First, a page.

Swyambunath, Patan and Bouddhanath

Patan Durbar Square: Lying connected to the 5 km South-East of Kathmandu Valley by Bagmati River, 459 hectares of Patan is bounded by 4 stupas built by Emperor Ashoka in the 3rd century BC as recorded in history. Patan is also called Lalitpur. There are several legends attached to the origin of the term, Lalitpur. One such legend says that in ancient times Kathmandu was engulfed with severe drought and three people were assigned to summon God Red Machhendranath from Kamaru Kamachhya, a place in Assam, India, into the valley for rainfalls. Among the three people, one was a farmer named Lalit who was believed to have contributed more. When the rain finally poured into the valley, people as a sign of gratitude Sanskritized the valley after his name and the term ‘pur’ meaning township, and was finally named Lalitpur. Another tale boasts that the valley was named after king Yalamber. Patan people refer to Patan as Yala. History has it that Patan was founded in the 3rd century by the Kirat dynasty and later was modeled into perfection by Lichhavis in the sixth century followed by the Malla dynasty.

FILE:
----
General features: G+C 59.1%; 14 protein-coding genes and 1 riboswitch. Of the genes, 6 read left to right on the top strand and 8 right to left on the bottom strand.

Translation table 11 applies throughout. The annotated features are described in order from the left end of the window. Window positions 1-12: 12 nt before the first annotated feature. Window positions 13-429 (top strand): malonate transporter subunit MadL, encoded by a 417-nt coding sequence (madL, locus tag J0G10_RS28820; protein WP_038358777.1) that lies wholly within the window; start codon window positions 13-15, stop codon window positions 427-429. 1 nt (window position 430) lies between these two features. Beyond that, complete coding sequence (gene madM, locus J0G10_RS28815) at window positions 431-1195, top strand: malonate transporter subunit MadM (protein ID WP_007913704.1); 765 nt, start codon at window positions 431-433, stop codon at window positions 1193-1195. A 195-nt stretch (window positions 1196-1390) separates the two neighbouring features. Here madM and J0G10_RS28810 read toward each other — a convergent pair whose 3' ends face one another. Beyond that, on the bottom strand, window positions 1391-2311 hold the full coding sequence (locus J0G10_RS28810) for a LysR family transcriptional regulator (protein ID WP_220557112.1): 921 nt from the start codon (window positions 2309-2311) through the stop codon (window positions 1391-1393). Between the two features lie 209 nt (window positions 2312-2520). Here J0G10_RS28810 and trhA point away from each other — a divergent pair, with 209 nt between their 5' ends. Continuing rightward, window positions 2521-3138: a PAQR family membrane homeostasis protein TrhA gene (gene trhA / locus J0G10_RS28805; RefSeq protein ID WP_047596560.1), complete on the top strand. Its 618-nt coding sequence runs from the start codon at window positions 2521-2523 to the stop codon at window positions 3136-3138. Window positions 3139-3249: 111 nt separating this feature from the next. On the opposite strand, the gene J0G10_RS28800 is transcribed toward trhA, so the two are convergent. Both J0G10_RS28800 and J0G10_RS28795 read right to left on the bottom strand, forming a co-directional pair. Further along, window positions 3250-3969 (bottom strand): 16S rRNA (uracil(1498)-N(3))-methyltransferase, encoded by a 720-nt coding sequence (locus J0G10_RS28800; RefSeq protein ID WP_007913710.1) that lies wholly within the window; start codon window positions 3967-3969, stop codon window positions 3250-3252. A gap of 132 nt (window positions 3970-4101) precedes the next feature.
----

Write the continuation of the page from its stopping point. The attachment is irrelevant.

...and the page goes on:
Swayambhunath: It is 3 km away from the West of Kathmandu. The ancient tale has it that thousands of years ago Swayambhunath was an island. Later a stupa was built. King Manadeva contributed to the making of the stupa in 460. After the invasions from Mughal, it was distorted and had to undergo renovation in the 14th century. King Pratap Malla in the 17th century further enhanced the architecture and also added a stairway to get to the stupa. At present, the stupa is a solid hemisphere of brick and clay, supporting a lofty conical spire capped by a pinnacle of copper gilt and has Lord Buddha’s eyes adorned on all four sides of the spire base. Buddhists regard it as the holiest place. Swayambhunath also offers a majestic view of the entire Kathmandu valley.

Boudhanath: Boudhanath epitomizes Tibetan Buddhism. It lays 8 km East of Kathmandu and was built by Licchavis King Man Dev in the 5th century A. D. Its colossal and ancient stupa is regarded as one of the world’s biggest stupa and has been built on a stepped octagonal base and inset with alcoves representing Buddha and his teachings. After the Chinese invasion in 1959, Tibetans in thousands came to this famous Buddhist Chaitya and energized the stupa. The stupa is surrounded by various temples or ‘gompas’. The atmosphere of the whole place lightens up with zest as the fragrance of incense drifts through the air. Chanting of monks and creaking of prayer wheels can be heard while strolling around the base. It is one of the prime sites for pilgrims and tourists in the country.

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Swyambunath, Patan and Bouddhanath
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